Look how few people there are! 400 vertical metres of fun, and that's if you only want to ski the top chair. Depending on which run you take from the top, it can get quite steep - this is a black run, so it has some slopes at around 100% (tangent). So, quite a bit steeper than, say, Baldwin Street. That doesn't really come through in photographs unless you take them properly (looking up, and not with a cellphone camera).
There's a nice cliff to the left of these shots, over the safety snow bank you can see in the top shot. Has a bit of an overhang at the top. Icy in the morning, unless it's fresh, which it was. Good fun.
And that, friends, is why I use last.fm
What is great about it, though, is the soundtrack. The game is set in the '60s, underwater, in a city that's been slowly growing derilect since the 1959 New Year celebrations. It's peppered with licensed tracks from the 30s and 40s, played through phonographs scattered throughout the levels. Really, nothing quite describes the feeling of fragging a splicer with a steam-punk grenade launcher, to the strains of Reinhardt's 'La Mer' (known in English as 'Beyond the Sea', but a version by violin and two-fingered guitar). Here is an almost comprehensive list of tracks:
- The Andrews Sisters - Bei Mir Bist Du Schoen
- Billie Holiday - God Bless the Child
- Billie Holiday - Night and Day
- Bing Crosby - Wrap Your Troubles In Dreams
- Bing Crosby - Brother, Can You Spare a Dime?
- Bobby Darin - Beyond the Sea
- Cole Porter - You're the Top
- Django Reinhardt - It Had to Be You
- Django Reinhardt - Jitterbug Waltz
- Django Reinhardt - La Mer
- Django Reinhardt - Liza
- The Ink Spots - If I Didn't Care
- The Ink Spots - The Best Things in Life are Free
- Mario Lanza - Oh, Danny Boy
- Noel Coward - 20th Century Blues
- Noel Coward - The Party's Over
- Patti Page - How Much Is That Doggie In The Window?
- Perry Como - Papa Loves Mambo
- Rosemary Clooney - It's Bad For Me
- Tchaikovsky - Waltz of the Flowers
You can extract these files from the game, if you're technical - the tools to look for are fsbext and MusicPlayerEx, plus your favourite encoder. Or, because they're almost all public domain in New Zealand, just copy them off a friend. The only track I've been able to confirm as still under copyright is Bobby Darin's 'Beyond the Sea', which leaves copyright at the end of 2009.
Along with these licensed tracks, there's also original music, composed by Garry Schyman. It, too, is very, very good. A bit of musique concrete with a bosun whistle here, a bit of Ligeti's Atmospheres there. 2K Games have released these original tracks (calling it the 'orchestral score'), and it's free to download.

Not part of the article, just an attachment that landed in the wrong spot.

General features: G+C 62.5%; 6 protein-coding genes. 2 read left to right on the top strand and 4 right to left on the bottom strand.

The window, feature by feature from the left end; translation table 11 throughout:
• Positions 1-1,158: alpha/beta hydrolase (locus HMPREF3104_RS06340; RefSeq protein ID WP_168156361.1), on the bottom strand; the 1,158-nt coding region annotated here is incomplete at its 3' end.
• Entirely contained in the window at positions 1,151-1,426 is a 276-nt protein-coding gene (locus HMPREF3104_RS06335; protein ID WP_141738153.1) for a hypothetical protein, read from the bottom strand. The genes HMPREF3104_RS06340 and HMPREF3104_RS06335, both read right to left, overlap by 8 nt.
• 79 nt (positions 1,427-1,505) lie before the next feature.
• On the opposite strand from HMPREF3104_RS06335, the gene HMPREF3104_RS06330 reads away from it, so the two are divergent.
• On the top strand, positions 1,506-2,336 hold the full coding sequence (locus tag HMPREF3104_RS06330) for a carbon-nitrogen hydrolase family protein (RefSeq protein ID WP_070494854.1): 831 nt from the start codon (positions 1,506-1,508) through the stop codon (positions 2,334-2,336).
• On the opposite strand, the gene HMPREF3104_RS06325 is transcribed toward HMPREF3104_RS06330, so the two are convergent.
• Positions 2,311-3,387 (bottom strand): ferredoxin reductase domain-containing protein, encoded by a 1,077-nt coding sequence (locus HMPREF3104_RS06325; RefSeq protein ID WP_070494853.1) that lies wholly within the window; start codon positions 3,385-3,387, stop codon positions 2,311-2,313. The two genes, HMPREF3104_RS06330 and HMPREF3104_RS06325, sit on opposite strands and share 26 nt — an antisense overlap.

Combine the original tracks and the licensed (public domain) ones, and you'll have a comprehensive soundtrack to the game. Which is more than can be said for those poor fools who bought the collector's edition of the game and got a crappy EP of four remixed tracks, one of which was remixed by Moby.
Who'd like a legal license to Half-Life 2 and Episode 1? These games also get you the Source SDK, which means you'll be able to play games like Dystopia and Insurgency too.
Seriously: nobody wants free games?
Regardless, it should be an interesting experiment. This post is one edge away from the source, because I heard about FMS from Roger himself. There's little to no chance that someone will read this and go on to post about it, though, so I'm afraid this node is a sink.
Winamp 5.5 is the biggest update to Winamp since, well, Winamp 5. Funny that.
There's a new skin, Bento, which puts the whole player into a single window. That's quite nice, because it's how I use the modern skin anyway. But the colour themes for it suck (to put it lightly), and the skin as a whole doesn't have the polished look of Winamp Modern. Perhaps it'll get better before release, which is scheduled for October 10 to celebrate the tenth anniversary of Winamp.
The only other major addition is support for album art. Unfortunately, the current default is to just dump the images in the same folder as your MP3s, with the name of the album as the name of the image. That's really unhelpful - especially since one of the reasons people use Winamp is because they like to organise their music their way, as opposed to the way iTunes or Windows Media Player want you to organise it. So, I've been going through and adding the cover images to the ID3v2 tags, because Winamp will at least read those covers, even if it doesn't write them.